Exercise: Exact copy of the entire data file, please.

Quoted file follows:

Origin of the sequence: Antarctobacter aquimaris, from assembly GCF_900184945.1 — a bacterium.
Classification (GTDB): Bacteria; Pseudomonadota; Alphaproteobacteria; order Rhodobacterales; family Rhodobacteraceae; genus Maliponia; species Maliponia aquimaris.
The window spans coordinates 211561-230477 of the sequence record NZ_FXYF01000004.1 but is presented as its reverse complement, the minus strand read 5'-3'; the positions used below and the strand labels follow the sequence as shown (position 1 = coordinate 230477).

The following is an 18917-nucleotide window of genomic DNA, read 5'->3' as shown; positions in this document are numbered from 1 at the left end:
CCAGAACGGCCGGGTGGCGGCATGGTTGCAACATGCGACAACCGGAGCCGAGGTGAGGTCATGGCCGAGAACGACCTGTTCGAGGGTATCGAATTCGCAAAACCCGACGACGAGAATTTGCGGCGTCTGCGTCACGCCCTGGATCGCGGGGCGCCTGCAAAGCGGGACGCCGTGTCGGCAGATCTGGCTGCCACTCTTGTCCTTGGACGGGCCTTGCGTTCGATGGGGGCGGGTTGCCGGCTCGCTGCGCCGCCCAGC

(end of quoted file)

Origin of the sequence: Antarctobacter aquimaris, from assembly GCF_900184945.1 — a bacterium.
Classification (GTDB): Bacteria; Pseudomonadota; Alphaproteobacteria; order Rhodobacterales; family Rhodobacteraceae; genus Maliponia; species Maliponia aquimaris.
The window spans coordinates 211561-230477 of the sequence record NZ_FXYF01000004.1 but is presented as its reverse complement, the minus strand read 5'-3'; the positions used below and the strand labels follow the sequence as shown (position 1 = coordinate 230477).

The following is an 18917-nucleotide window of genomic DNA, read 5'->3' as shown; positions in this document are numbered from 1 at the left end:
CCAGAACGGCCGGGTGGCGGCATGGTTGCAACATGCGACAACCGGAGCCGAGGTGAGGTCATGGCCGAGAACGACCTGTTCGAGGGTATCGAATTCGCAAAACCCGACGACGAGAATTTGCGGCGTCTGCGTCACGCCCTGGATCGCGGGGCGCCTGCAAAGCGGGACGCCGTGTCGGCAGATCTGGCTGCCACTCTTGTCCTTGGACGGGCCTTGCGTTCGATGGGGGCGGGTTGCCGGCTCGCTGCGCCGCCCAGC